• Accounting for human error: Manual canary analysis requires subjective assessment and is prone to human bias and error. It can be hard for people to separate real issues from noise. Humans often make mistakes while interpreting metrics and logs and deciding whether to promote or fail the canary. Collecting, monitoring and then aggregating multiple canary metrics for analysis in a manual manner further adds to the areas where an error can be made because of human judgement.
  • Risk of incorrect decisions: Comparing short-term metrics of a new deployment to the long-running production instances in a manual or ad-hoc fashion is an inaccurate way to identify the health of the canary. Mainly because it can be hard to distinguish whether the performance deviations you see in the canary are statistically relevant or simply random. As a result, you may end up pushing bad deployments to production.
  • Poor support for advanced use cases: To optimize the continuous delivery cycle with canary analysis, you need a high degree of confidence about whether to promote or fail the canary. But gaining the confidence to make go/no-go decisions based on manual or ad-hoc processes is time-consuming, primarily because a manual or ad-hoc canary analysis can’t handle advanced use cases such as adjusting boundaries and parameters in real-time.

The Kayenta approach 

Compared to manual or ad-hoc analysis, Kayenta runs automatic statistical tests on user-specified metrics and returns an aggregate score (success, marginal, failure). This rigorous analysis helps better inform rollout or rollback decisions and identify bad deployments that might go unnoticed with traditional canary analysis. Other benefits of Kayenta include:

  • Open: Enterprise teams that want to perform automated canary analysis with commercial offerings must provide confidential metrics to the provider, resulting in vendor lock-in.
  • Built for hybrid and multi-cloud: Kayenta provides a consistent way to detect problems across canaries, irrespective of the target environment. Given its integration to Spinnaker, Kayenta lets teams perform automated canary analysis across multiple environments, including Google Cloud Platform (GCP), Kubernetes, on-premise servers or other cloud providers.
  • Extensible: Kayenta makes it easy to add new metric sources, judges, and data stores. As a result, you can configure Kayenta to serve more diverse environments as your needs change.
  • Gives confidence quickly: Kayenta lets you adjust boundaries and parameters while performing automatic canary analysis. This lets you move fast and decide whether to promote or fail the canary as soon as you’ve collected enough data.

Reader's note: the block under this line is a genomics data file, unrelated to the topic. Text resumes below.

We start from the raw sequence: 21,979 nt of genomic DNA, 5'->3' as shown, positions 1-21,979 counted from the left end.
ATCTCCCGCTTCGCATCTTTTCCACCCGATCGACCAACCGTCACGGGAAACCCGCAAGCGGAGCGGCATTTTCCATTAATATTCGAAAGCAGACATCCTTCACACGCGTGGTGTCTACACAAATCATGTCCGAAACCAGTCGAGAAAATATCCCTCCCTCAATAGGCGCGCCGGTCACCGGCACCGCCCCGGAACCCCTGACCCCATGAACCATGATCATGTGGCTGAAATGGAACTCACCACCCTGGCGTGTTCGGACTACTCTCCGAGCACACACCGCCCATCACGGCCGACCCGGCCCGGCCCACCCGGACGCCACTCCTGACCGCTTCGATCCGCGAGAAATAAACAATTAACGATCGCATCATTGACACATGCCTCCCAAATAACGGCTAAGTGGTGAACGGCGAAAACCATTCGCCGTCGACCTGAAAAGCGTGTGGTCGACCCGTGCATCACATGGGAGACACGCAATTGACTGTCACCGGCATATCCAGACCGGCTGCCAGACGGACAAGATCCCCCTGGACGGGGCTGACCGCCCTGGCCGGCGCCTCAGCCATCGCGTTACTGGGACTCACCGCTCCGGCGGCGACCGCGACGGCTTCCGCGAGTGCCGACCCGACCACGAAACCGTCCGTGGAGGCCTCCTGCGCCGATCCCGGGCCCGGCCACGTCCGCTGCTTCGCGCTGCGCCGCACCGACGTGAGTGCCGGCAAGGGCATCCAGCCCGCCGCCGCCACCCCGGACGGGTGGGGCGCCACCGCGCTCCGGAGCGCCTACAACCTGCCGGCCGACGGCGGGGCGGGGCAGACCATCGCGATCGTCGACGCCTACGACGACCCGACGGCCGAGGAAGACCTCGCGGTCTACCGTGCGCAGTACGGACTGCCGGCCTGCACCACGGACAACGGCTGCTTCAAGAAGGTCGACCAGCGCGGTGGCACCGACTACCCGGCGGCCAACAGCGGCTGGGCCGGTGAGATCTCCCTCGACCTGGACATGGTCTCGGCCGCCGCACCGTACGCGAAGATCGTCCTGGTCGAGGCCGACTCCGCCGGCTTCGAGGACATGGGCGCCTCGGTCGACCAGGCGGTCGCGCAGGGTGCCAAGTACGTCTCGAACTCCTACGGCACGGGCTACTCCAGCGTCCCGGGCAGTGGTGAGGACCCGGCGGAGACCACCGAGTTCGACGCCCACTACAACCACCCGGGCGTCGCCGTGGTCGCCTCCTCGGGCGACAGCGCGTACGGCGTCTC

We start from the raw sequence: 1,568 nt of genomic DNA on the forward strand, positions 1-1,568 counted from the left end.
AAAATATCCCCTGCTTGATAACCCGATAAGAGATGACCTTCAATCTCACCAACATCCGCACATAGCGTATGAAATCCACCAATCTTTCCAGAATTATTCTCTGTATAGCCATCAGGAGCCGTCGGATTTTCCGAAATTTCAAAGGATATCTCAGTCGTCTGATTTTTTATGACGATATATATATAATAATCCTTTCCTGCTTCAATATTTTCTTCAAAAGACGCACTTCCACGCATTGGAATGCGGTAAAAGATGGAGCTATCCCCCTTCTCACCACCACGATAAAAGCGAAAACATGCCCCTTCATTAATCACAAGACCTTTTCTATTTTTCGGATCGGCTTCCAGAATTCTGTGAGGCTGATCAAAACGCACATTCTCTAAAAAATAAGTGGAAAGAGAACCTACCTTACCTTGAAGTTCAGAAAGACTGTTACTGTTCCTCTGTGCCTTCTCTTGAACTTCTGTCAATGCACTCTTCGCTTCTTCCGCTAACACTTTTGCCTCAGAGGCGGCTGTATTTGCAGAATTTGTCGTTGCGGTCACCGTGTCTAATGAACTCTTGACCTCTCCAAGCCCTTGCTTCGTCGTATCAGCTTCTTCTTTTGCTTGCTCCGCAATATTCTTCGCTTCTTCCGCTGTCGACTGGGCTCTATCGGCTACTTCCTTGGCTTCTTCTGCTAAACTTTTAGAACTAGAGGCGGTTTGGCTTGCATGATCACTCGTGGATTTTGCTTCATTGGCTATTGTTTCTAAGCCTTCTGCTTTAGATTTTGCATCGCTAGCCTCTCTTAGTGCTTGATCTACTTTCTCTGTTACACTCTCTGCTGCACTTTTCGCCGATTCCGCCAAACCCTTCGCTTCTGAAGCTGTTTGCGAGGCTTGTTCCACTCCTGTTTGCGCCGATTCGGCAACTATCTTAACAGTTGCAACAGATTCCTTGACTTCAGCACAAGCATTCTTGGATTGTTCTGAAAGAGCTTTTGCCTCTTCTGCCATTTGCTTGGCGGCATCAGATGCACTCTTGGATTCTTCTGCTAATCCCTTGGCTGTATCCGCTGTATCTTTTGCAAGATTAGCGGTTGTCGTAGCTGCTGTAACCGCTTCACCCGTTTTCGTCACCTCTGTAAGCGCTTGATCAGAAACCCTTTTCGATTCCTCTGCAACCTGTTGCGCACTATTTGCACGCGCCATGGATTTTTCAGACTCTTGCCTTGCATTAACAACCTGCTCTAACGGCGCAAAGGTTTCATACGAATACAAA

• Low overhead: It's easy to get started with Kayenta. No need to write custom scripts or manually fetch canary metrics, merge these metrics or perform statistical analysis to decide whether to either deploy or rollback the canary. Deep links are provided by Kayenta within canary analysis results for in-depth diagnostic purposes.
  • Insight: For advanced use cases, Kayenta can help perform retrospective canary analysis. This gives engineering and operations teams insights into how to refine and improve canary analysis over time.

Integration with Spinnaker

Kayenta’s integration to Spinnaker has produced a new “Canary” pipeline stage in Spinnaker. Here you can specify which metrics to check from which sources, including monitoring tools such as Stackdriver, Prometheus, Datadog or Netflix’s internal tool Atlas. Next, Kayenta fetches metrics data from the source, creates a pair of control/experiment time series datasets and calls a Canary Judge. The Canary Judge performs statistical tests, evaluating each metric individually, and returns an aggregate score from 0 to 100 using pre-configured metric weights. Depending on user configuration, the score is then classified as "success," "marginal," or "failure." Success promotes the canary and continues the deployment, a marginal score can trigger a human approval path and failure triggers a roll back.

Join us!

With Kayenta, you now have an open, automated way to perform canary analysis and quickly deploy changes to production with confidence. By open-sourcing Kayenta, our goal is to build a community where metric stores and judges are provided both by the open source community and via proprietary systems. Here are some ways you can learn more about Kayenta and contribute to the project:

  • Read more about Kayenta in Netflix’s blog
  • Attend Spinnaker meetup in Bay Area

We hope you will join us!